GM foods are safe for humans and the environment, top scientists say

Genetically Modified (GM) crops are safe for both human consumption and the environment, according to a report by top U.S. scientists on Tuesday.

Neither pest-resistant nor herbicide-resistant crops — the two widespread GM varieties — appeared to pose a threat, the National Academies of Sciences (NAS) said in the report. This was based on a review of more than 900 reports and other research over two decades.

"While recognizing the inherent difficulty of detecting subtle or long-term effects in health or the environment, the study committee found no substantiated evidence of a difference in risks to human health between currently commercialized genetically engineered (GE) crops and conventionally bred crops, nor did it find conclusive cause-and-effect evidence of environmental problems from the GE crops," the scientists said in a summary of the report.


Biologists began genetically engineering crops in the 1980s, largely with the intention of increasing yield through characteristics such as resistance to common pests. GM foods became commercially available in the 1990s.

Around 12 percent of commercial crops planted last year were GM, amounting to almost 180 million hectares, according to NAS. They are viewed as particularly useful in harsh climates and are widespread across the Americas, including the U.S., Canada, Mexico and Brazil — but still fairly rare in Europe.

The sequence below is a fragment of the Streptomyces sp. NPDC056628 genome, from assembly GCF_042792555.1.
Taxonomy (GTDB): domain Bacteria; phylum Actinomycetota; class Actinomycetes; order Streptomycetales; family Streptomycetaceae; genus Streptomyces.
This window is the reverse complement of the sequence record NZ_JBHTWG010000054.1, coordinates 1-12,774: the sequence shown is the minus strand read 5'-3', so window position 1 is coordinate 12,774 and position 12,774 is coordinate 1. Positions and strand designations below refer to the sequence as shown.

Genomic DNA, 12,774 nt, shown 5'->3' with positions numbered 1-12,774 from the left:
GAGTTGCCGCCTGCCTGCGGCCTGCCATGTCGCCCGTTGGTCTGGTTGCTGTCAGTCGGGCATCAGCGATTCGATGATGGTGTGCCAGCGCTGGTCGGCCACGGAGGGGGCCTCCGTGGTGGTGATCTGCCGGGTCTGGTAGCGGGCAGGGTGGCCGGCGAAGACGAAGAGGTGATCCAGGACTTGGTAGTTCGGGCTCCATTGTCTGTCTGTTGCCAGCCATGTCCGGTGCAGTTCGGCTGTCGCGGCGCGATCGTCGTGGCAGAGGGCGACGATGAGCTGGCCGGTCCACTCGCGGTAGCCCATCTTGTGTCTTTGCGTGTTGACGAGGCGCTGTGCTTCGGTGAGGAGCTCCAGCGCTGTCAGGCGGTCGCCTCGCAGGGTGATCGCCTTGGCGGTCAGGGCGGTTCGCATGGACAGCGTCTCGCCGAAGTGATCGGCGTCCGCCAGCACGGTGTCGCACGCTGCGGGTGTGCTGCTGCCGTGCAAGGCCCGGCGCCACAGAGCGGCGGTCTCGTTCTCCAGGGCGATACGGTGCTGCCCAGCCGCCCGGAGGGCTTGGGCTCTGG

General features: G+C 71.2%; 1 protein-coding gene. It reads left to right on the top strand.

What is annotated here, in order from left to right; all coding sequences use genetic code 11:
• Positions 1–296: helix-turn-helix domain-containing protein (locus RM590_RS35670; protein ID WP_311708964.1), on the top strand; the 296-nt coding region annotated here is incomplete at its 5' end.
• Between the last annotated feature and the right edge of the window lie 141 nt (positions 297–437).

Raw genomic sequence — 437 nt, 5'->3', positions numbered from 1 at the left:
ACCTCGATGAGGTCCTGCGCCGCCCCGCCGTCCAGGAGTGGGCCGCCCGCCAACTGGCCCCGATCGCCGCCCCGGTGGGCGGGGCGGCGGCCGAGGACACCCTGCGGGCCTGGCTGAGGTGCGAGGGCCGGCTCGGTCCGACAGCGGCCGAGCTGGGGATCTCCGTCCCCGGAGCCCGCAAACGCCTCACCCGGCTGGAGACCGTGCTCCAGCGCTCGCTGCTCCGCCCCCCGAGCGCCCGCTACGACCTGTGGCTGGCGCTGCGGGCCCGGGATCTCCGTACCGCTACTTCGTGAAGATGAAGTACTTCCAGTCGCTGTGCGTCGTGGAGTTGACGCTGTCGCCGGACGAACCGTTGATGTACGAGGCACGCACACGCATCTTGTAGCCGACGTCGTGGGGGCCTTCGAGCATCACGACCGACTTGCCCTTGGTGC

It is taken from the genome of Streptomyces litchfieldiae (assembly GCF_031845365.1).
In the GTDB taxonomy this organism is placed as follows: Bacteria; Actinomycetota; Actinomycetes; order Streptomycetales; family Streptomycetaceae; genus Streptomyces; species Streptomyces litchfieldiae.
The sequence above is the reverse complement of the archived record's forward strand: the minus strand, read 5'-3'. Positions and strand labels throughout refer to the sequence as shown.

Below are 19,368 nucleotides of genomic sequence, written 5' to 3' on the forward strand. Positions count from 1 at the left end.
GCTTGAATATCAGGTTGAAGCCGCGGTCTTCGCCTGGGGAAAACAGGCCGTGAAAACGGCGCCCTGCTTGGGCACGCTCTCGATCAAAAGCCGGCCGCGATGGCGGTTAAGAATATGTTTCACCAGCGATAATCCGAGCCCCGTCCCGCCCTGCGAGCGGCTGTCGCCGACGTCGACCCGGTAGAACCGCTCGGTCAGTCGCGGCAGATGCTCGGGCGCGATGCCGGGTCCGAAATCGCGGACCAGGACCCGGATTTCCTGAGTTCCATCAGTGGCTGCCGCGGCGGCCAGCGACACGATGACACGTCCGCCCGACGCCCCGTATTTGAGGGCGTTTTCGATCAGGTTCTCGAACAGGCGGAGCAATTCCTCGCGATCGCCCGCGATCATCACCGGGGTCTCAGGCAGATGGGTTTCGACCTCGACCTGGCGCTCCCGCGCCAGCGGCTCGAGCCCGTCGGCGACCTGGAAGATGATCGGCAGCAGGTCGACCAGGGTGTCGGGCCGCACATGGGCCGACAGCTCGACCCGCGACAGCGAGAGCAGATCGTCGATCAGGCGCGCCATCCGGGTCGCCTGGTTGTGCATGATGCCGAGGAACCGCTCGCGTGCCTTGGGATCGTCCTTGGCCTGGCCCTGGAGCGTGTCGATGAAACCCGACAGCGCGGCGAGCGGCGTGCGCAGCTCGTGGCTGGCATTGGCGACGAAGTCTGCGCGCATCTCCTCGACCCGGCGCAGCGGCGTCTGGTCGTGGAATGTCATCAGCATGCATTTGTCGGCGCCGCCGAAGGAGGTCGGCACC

Herbicide-resistant varieties include maize, soybean and cotton; insect-resistant crops include eggplant and poplar.

The global market for GM food-safety testing is expected to reach $1.9 billion by 2020, according to a report last month from Research and Markets, a market research provider.

Slow adoption in Europe is in part due to public concern that GM crops cause environmental damage, such as decreased insect and plant populations, and human health problems on consumption, such as higher cancer risks and allergies.

"Regulating authorities should be proactive in communicating information to the public about how emerging genetic-engineering technologies or their products might be regulated and how new regulatory methods may be used … Policy regarding GE crops has scientific, legal, and social dimensions and not all issues can be answered by science alone," the NAS report summary said on Tuesday.

Concerns for policymakers include if and how to support farmers of GM crops.

"GE crops have generally had favorable economic outcomes for producers in early years of adoption, but enduring and widespread gains will depend on institutional support and access to profitable local and global markets, especially for resource-poor farmers," NAS concluded.

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